Best Regards,

Mait.

Momo
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Cetniks

Post by Momo » 02 Jul 2002 03:17

Mait
The Cetniks had a complicated history during WW II. They were anti-Axis but some units did enter into accomidations with the Axis, and some stayed totally anti-Axis. British officers were attached to the Cetniks until early 1944, and Americans until December 1944.
Some books you should try are:
The Rape of Serbia, M. Lees.
Web of Disinformation, David Martin.
Britian, Miahalovic and the Chetniks 1941-42, Dr. Simon Trew.

I understand the son of a British officers who fought with the Cetniks in southern Serbia is writing a book about the Kopaonik and Kosovo Cetniks and there fight against Germans, Bulgarians and Albanians.
This web site has good pics of Cetniks, many in British battle dress:
http://www.pogledi.co.yu/
http://www.pogledi.co.yu/galerija.html
It's in Serbian, but to the left are other pics, just click around.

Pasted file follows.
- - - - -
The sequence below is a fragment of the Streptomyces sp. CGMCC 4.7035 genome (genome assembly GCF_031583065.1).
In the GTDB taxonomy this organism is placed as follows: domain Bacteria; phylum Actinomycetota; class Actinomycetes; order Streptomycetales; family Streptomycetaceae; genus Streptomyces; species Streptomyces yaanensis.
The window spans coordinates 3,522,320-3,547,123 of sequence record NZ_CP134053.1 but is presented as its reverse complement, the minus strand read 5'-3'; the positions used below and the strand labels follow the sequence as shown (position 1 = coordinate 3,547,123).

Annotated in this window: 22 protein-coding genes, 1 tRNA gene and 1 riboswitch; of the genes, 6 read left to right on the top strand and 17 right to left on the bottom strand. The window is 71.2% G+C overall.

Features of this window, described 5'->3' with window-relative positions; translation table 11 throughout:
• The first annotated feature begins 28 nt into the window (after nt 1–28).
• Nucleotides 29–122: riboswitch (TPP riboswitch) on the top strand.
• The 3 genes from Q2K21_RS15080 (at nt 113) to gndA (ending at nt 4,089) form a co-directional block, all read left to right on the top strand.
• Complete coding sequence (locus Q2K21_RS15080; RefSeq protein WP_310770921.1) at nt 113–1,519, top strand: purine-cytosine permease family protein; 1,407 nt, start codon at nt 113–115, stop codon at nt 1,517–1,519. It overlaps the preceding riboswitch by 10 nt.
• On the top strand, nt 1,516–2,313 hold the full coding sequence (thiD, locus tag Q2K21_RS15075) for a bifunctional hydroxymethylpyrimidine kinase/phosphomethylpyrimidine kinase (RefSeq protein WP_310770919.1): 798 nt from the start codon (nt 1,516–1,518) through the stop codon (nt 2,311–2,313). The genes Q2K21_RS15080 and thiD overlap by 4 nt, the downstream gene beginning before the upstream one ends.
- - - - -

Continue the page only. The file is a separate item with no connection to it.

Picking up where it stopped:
Momo

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Mait
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Post by Mait » 12 Jul 2002 17:38

I found a web-site that has some information about Albania during WW2 after Italian surrender. So if anyone interested, here it is:

http://www.decani.yunet.com/albnazi.html

Best Regards,

Mait.

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Illion
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..

Post by Illion » 09 Aug 2002 18:45

Mait.. the link doesn't seem to work..
Are there any mirrors or backdoors to this site?

//Illion